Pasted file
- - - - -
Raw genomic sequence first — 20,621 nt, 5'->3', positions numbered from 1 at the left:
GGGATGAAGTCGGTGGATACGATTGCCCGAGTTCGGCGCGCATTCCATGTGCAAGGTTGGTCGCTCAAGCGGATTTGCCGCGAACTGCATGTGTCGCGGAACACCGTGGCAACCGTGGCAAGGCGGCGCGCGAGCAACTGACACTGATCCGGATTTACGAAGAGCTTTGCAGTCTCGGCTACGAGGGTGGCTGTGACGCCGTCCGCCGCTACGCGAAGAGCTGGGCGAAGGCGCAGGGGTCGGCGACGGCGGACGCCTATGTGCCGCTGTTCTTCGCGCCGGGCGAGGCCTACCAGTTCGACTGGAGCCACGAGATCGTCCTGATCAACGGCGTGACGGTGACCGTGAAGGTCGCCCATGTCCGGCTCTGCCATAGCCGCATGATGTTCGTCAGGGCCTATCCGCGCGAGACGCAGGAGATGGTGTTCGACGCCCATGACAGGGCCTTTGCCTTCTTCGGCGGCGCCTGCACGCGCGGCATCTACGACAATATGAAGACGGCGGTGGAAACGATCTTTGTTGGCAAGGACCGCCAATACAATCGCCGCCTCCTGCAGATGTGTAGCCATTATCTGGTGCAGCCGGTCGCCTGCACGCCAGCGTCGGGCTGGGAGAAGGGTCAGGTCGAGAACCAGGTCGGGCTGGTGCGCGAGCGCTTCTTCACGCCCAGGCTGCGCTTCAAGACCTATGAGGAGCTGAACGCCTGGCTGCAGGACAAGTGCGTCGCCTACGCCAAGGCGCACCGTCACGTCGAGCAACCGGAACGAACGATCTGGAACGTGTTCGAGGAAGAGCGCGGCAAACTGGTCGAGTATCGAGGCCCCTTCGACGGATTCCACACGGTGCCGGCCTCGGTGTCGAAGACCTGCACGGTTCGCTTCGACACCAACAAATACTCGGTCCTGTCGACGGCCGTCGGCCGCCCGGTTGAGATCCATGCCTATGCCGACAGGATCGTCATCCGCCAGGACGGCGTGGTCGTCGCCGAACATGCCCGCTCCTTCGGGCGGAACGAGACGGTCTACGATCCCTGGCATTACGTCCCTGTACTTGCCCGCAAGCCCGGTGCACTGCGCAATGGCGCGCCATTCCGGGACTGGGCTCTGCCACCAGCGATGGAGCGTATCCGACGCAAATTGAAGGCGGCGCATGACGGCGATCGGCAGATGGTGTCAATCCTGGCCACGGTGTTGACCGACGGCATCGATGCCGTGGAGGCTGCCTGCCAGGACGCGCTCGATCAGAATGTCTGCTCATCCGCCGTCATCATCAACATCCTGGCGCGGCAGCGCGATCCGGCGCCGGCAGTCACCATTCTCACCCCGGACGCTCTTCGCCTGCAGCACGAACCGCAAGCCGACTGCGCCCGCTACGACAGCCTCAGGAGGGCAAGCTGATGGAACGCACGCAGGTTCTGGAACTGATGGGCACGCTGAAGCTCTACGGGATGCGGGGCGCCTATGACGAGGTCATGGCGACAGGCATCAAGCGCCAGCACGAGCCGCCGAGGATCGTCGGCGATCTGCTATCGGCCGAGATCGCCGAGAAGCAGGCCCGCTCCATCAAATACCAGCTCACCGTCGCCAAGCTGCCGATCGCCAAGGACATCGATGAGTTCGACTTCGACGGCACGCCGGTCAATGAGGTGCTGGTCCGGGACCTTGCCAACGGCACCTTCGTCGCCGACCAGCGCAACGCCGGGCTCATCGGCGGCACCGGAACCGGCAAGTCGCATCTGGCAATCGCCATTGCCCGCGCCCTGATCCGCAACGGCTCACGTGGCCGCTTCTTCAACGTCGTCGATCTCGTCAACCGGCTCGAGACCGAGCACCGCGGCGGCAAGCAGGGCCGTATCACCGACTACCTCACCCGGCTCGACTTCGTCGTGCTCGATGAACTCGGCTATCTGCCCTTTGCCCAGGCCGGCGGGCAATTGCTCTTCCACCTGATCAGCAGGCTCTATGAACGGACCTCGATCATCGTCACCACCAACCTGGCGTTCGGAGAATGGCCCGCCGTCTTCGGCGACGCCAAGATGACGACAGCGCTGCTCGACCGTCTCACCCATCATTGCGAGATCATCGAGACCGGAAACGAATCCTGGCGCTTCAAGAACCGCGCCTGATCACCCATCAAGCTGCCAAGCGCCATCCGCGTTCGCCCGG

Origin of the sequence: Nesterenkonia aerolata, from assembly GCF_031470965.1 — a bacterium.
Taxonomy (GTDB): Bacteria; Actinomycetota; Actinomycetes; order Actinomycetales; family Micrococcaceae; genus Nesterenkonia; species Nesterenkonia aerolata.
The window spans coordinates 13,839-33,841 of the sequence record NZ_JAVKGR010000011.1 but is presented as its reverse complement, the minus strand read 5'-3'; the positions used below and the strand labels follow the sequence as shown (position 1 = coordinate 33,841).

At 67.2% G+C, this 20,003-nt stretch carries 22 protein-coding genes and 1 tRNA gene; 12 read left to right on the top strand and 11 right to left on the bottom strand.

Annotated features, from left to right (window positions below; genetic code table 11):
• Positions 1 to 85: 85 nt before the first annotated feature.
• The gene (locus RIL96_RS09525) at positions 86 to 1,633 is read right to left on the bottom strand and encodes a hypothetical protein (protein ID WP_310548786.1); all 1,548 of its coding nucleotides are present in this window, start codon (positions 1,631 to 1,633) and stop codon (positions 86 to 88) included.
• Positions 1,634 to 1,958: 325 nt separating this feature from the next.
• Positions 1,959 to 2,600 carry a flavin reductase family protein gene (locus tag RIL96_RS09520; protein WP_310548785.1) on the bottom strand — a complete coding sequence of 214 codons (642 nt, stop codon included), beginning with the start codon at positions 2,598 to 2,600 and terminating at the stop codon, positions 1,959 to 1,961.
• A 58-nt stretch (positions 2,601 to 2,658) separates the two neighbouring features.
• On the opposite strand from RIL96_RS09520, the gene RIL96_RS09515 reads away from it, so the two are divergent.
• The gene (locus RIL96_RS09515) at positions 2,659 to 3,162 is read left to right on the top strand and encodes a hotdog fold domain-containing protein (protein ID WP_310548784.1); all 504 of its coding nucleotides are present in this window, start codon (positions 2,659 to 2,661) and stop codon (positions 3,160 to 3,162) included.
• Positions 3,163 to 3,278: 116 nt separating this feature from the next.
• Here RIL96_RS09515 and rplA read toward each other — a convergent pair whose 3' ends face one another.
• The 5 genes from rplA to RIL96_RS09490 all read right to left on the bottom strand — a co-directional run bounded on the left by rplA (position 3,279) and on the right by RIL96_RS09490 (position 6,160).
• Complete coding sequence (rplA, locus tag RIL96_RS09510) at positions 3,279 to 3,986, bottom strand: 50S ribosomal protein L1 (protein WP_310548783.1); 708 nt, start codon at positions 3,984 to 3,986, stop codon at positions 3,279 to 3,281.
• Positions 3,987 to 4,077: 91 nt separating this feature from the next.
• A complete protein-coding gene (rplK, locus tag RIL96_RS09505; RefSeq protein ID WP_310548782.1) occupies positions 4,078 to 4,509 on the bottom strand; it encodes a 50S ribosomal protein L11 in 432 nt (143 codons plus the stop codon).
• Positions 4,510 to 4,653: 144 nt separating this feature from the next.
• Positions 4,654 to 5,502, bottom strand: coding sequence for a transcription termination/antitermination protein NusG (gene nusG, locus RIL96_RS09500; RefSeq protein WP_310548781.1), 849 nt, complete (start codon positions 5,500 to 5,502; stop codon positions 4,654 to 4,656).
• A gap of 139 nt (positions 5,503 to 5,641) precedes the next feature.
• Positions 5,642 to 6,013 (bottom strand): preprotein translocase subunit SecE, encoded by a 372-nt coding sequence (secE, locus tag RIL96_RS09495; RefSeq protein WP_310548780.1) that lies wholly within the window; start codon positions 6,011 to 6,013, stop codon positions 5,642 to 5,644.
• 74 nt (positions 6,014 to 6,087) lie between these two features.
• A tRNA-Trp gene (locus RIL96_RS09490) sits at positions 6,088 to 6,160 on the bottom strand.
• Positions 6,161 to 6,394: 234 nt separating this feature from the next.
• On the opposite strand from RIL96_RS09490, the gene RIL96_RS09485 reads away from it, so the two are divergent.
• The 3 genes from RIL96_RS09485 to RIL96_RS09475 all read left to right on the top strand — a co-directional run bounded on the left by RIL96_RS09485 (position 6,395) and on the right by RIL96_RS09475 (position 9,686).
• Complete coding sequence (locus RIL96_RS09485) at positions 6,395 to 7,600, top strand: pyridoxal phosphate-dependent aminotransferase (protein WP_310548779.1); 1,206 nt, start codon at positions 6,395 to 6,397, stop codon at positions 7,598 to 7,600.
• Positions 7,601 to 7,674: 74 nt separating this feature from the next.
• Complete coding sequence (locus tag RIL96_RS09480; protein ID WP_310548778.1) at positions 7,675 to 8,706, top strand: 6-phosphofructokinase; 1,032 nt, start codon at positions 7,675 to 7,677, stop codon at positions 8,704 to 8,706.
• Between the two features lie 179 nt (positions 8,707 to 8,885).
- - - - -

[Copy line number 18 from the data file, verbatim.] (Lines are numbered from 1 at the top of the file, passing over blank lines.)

• Complete coding sequence (rplA, locus tag RIL96_RS09510) at positions 3,279 to 3,986, bottom strand: 50S ribosomal protein L1 (protein WP_310548783.1); 708 nt, start codon at positions 3,984 to 3,986, stop codon at positions 3,279 to 3,281.